The way smartphone owners use their fingers to control the touchscreen-fitted devices alters the way their brains function

Smartphones change our brains but playing violin changes them even more

Using a touchscreen smartphone can trigger changes in the human brain similar to playing the violin.

According to researchers from Swiss universities of Zurich and Freibourg, the excessive use of thumbs and fingers to swipe and sweep and type to control modern touchscreen smartphones activates certain areas of the brain making them develop more than in people using old button-based keyboards.

A similar effect was previously observed in violinists.

The scientists used electroencephalography to measure activity in the cortex of the brain of 37 right-handed people, of whom 26 were touchscreen smartphone users and 11 users of old mobile phones.

With 62 electrodes placed on the test subjects’ heads, the scientists tried to find a link between the use of a smartphone and activity of a brain centre responsible for finger movements.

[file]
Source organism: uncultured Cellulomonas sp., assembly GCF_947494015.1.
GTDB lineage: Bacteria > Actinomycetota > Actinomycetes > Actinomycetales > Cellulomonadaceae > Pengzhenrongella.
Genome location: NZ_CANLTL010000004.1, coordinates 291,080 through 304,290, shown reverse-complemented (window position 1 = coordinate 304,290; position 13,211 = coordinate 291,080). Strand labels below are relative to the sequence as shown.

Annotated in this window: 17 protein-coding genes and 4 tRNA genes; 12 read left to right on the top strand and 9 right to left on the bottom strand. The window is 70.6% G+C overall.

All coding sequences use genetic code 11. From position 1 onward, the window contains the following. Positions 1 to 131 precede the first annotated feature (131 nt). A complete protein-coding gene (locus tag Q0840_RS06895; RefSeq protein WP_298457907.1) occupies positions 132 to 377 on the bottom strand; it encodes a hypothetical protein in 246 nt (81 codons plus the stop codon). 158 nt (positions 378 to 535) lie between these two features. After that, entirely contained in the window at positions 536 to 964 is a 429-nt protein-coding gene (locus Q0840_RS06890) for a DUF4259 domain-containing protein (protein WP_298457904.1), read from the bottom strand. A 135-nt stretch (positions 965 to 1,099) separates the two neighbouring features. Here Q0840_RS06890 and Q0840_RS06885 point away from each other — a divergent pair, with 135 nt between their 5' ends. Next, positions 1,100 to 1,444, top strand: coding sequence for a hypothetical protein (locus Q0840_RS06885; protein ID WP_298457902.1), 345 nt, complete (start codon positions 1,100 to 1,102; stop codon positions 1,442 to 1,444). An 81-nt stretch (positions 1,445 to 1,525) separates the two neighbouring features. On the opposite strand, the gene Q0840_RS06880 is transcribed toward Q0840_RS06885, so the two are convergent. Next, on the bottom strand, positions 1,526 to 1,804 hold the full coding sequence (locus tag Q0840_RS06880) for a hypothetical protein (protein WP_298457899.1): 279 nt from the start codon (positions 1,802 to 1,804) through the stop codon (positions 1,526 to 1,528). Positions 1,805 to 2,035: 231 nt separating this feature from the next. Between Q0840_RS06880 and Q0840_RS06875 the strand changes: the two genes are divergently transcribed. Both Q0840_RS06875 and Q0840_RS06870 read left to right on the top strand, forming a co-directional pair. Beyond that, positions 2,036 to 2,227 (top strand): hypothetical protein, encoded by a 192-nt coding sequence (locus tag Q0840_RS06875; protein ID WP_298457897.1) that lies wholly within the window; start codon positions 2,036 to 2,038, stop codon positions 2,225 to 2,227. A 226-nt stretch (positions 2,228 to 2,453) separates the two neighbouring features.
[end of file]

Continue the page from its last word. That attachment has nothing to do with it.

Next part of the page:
The researchers were surprised to find substantial differences in the brain activity between the two groups.

“At first glance, this discovery seems comparable to what happens in violinists,” said Arko Ghosh from the Institute of Neuroinformatics of the University of Zurich who initiated the experiment.

However, there were differences. Whereas in the case of violinists the level of the cortical activity depended on the age when they started practicing, in the case of smartphone users the time involved didn’t play a role. Instead, the researchers found a connection between the activation of the brain and the most recent use of the device. In the case of violinists, no such correlation had been found.

The researchers also found that the frequency of smartphone usage increases the observed signal in the brain.

“The digital technology we use on a daily basis shapes the sensory processing in our brains – and on a scale that surprised us,” said Ghosh.

“Smartphones offer us an opportunity to understand how normal life shapes the brains of ordinary people.”

Researchers have known for some time that every part of the body is controlled by a particular processing area in the brain. These areas are flexible and can change over time dependant on the person’s activities.

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